Anna says that, if you don’t want to buy the whole CD (though “you’d be crazy not to”), definitely download “The Rake’s Song” (which is “kinda creepy but fun to dance to”), as well as “The Wanting Comes in Waves/Repaid” (which “rocks” and had us both belting out the chorus in concert), and “The Hazards of Love 4 (The Drowning),” which Anna says (and I agree) is “one of their saddest and prettiest” compositions.
As a highly active tweenage boy, balancing the demands of school, sports teams, friends, family, books, and TV shows, Will has a surprisingly large capacity for music. Not only does he like to play it on his iPod (which is always nearby and nearly always on), he also likes to make music, starting with the guitar then moving to the electric bass in several lower-school rock bands. And, as I mentioned above, he’s always hitting me up for a new download: “Hey, Dad, can we put the new [Green Day, Coldplay, Kanye West, etc.] song on my iPod?” Cracks me up. Will also has an affinity for a great melody: that’s what seems to grab his attention first, and it’s the common thread that runs through his three picks.
- Bound Stems, “Happens to Us All Otherwise,” Family Afloat. This is one that Will plays nearly every time we get together and put on music, and for good reason — the driving beat, chiming guitars, and soaring vocal harmonies are irresistible.
- Andrew Bird, “Fitz and the Dizzyspells,” Noble Beast. Will says he loves listening to this song “because it’s calming.” And it is, which I think is a result of the syncopated drumming, droning guitars and sounds, and Bird’s charmingly goofy whistling that swirls and swoops just out of reach.
- Army Navy, “Saints,” Army Navy. This is Will’s newfound fave because, as he put it, “the song has great lyrics and it’s catchy.” What more do you need to know?
Mary Charlotte’s Recommendations
She might be the youngest and smallest of the bunch, but Mary Charlotte has a love for dancing that’s as big as her name is long. In fact, she told me what she likes most is what I would term “soulful” and “funky” music. “Oh, and techno,” she added. She has a great sense of rhythm that, coupled with amazing body control and an unlimited energy supply, can keep us all entertained (and in stitches) for hours. She claims no one can listen to her selections and remain standing still.
- Diane Birch, “Rise Up,” Bible Belt. I take full responsibility for this one. While reviewing the single a few weeks back, I wound up playing it over and over, to form an opinion. Fortunately, Mary Charlotte fell for it as hard as I did, and now she requests it weekly.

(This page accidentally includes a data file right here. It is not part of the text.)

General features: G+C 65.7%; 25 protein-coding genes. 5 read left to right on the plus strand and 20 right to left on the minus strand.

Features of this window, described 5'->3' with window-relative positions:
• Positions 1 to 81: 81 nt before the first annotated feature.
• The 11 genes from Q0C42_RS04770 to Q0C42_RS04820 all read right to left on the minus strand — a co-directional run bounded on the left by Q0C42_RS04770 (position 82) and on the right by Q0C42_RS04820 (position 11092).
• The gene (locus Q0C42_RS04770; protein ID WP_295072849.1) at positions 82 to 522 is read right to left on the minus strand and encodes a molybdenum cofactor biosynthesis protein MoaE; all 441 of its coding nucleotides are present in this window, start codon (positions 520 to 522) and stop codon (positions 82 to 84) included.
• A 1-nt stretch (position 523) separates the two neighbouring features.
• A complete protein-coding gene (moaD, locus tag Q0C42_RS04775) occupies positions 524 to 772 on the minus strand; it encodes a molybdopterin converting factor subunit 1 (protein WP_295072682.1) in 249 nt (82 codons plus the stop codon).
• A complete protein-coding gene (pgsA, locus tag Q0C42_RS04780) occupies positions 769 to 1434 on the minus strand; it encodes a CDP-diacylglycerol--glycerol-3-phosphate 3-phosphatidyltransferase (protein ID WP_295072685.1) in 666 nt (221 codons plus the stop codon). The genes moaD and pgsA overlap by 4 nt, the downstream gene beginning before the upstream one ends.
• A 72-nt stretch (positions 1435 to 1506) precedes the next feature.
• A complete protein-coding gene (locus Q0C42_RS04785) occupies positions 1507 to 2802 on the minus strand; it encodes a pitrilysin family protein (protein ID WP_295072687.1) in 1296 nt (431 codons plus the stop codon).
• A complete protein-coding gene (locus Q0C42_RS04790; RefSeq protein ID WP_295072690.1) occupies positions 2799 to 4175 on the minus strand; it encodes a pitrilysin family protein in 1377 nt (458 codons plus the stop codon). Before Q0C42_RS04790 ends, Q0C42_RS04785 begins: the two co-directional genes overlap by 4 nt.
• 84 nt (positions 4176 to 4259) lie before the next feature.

- The Phenomenal Handclap Band, “You’ll Disappear,” The Phenomenal Handclap Band. To me, the name of the band is the name of the game. (Think of John Travolta and a long line of disco-ers.) To Mary Charlotte, it’s all about doing “The Robot,” especially the swinging arm move.
- Buraka Som Sistema, “Sound of Kuduro,” Black Diamond. Just watching little MC dance to this song (she earns that nickname when she’s doing it) is a full-on workout. But when she comes “knocking at the door,” as M.I.A. sings in the chorus, I can’t resist joining her on the dance floor.
And I should add that my musical chauvinism has affected not only my own children but my in-law’s, as well. For example, a few weeks ago my 11-year-old nephew sent me a text from his phone (yeah, I know…) to say how great the new free song on iTunes was. Then, a few days later, after I failed to respond (yeah, I know…), he called me on his phone to remind me to check for his text — and to be sure I downloaded the song. “It’s excellent!” he insisted. So I did, and he was right. “Kids! Da-da-la-da, da-dum-dum-dum…” as my mother used to sing.
- Parachute, “Under Control,” Losing Sleep. It’s a likable, piano-based power ballad that’s still available on iTunes but, alas, not for free.
So, there you have it, some Scribbleskiff “family togetherness” music. As always, let us know what you think. Did your parents influence your taste in music? Am I being too childish here? Let us know by leaving a comment below.